We had a conversation with one of our clients last week. It centered on her job, and the fact that she had just been diagnosed with a progressive illness. Although she will be receiving a disability pension, and her job is admittedly adversely affecting her quality of life, she is reluctant to leave her position. She is stuck, and can’t seem to move on.
It is great to be dedicated to a job as well as coworkers and the end users of your products or services. We all praise dedication and loyalty. Depending on the circumstances, we can become confused when our sense of loyalty and dedication conflicts with our physical or mental well being. Financial advisors recognize this situation but do not have a name for it. Believe it or not, the physicist Sir Isaac Newton did, and it was encapsulated in his “three laws of motion;” it is called The Law of Inertia. This law reads in part: “An object in motion continues in motion with the same speed and in the same direction unless acted upon by an unbalanced force.” In this case, the unbalanced force may be a personal illness, burnout, a desire for change in your life, or the need to care for a loved one.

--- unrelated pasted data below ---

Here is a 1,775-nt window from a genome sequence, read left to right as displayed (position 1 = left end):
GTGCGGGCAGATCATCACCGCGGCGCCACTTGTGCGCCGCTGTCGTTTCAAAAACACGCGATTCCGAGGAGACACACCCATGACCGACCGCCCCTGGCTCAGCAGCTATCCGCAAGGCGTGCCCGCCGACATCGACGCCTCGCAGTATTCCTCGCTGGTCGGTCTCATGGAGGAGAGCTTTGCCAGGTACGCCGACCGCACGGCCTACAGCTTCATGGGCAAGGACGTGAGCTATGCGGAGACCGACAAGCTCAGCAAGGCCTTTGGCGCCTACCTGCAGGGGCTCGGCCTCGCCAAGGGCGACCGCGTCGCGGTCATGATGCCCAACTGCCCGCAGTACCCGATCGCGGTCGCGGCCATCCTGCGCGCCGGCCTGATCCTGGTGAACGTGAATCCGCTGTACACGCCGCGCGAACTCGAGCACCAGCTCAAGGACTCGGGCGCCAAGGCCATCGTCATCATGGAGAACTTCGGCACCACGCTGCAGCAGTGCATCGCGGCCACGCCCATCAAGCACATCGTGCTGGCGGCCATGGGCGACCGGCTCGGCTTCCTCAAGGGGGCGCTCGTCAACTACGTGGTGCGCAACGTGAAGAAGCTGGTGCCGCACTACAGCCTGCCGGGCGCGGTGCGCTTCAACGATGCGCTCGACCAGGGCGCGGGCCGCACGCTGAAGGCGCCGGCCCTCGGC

What further complicates matters is that our sense of self worth and our social life may be inextricably tied to our job. No wonder some people feel a reluctance to leave a position that clearly is no longer working for them. Is there any way to resolve this dilemma?
First, we would suggest that you determine what the financial impact of leaving your position may be. In many instances the financial component is not a deal breaker. Next, do a social inventory of your friends and relatives. If your work associations went away, would you be able to expand your other social interactions to fill the void? Finally, step back and view your job or profession as a significant piece of the arc of your life, rather than comprising the totality of the arc. When you do this, you may begin to feel empowered to begin moving in a direction that restores your health and well being.
Change can be difficult. So can knowing that you are in a job that no longer works for you. Reasserting control of your life may be easier than you think.
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